San Francisco, California
London, United Kingdom
Hush Arbor: Living Legacies of African American Spirituals with Imani Uzuri
Sunday, February 9, 2014
2:00 – 4:00 p.m.
Free and open to the public
Vocalist, Composer and Cultural Worker Imani Uzuri has crafted an engaging intergenerational workshop to share in song & community.
Hush Arbors were hidden "safe" spaces intentionally created by enslaved African Americans in wooded areas throughout the southern United States as a place to secretly worship, commune, transcend, strategize, revolt and plan escape. American Spirituals were communally created in spaces such as these. This intergenerational workshop celebrates the rich heritage of this seminal (Black) American folk music acknowledged as a "national treasure" by the U.S. Congress in 2007.
Participants will uncover this body of music's multi-layered and coded history and how its healing, contemplative and revolutionary inheritance continued to remain activated through the Civil Rights Era and within our contemporary musical landscape today. All will be invited to share in communal singing of some of these inspiring songs such as "This Little Light of Mine", "Deep River" and "Wade In The Water". We will also explore the early history of the Blues and Gospel music. Bring a tambourine, rattle, small drum or justyour feet to stomp, your hands to clap and your voices to sing!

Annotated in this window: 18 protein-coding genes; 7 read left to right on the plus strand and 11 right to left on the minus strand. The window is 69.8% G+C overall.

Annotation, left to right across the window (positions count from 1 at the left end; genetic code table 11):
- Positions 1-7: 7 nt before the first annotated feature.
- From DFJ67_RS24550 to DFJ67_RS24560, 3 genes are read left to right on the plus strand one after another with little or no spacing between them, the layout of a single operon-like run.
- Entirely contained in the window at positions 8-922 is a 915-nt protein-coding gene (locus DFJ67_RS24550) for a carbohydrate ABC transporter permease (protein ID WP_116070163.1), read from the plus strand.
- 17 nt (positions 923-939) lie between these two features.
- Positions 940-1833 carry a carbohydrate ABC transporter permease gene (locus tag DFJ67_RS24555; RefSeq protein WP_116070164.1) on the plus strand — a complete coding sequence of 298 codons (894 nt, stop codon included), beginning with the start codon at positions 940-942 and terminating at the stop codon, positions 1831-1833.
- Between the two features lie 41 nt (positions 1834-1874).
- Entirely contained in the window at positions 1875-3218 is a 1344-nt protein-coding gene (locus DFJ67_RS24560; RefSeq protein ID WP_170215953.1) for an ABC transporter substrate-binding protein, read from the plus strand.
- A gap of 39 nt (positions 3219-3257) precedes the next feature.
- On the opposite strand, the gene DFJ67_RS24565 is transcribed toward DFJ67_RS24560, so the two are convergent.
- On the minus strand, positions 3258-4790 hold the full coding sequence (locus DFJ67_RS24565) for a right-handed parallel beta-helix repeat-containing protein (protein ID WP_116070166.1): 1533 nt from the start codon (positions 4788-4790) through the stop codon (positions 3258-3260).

All children must be accompanied by an adult; all adults must be accompanied by a child.
When & Where
Apollo Theater Education Program
The Apollo Theater Education Program extends the Apollo’s commitment to enhancing the life of the community. The Education Program focuses on four distinct areas of learning and engagement: residencies, workshops and tours for schools; curriculum materials aligned to state and national learning standards and study guides derived from the Theater’s history; career development for teens and adults through the Apollo Theater Academy; and discussions and lectures for the public that highlight the history of the Apollo and its impact on American art, culture and entertainment.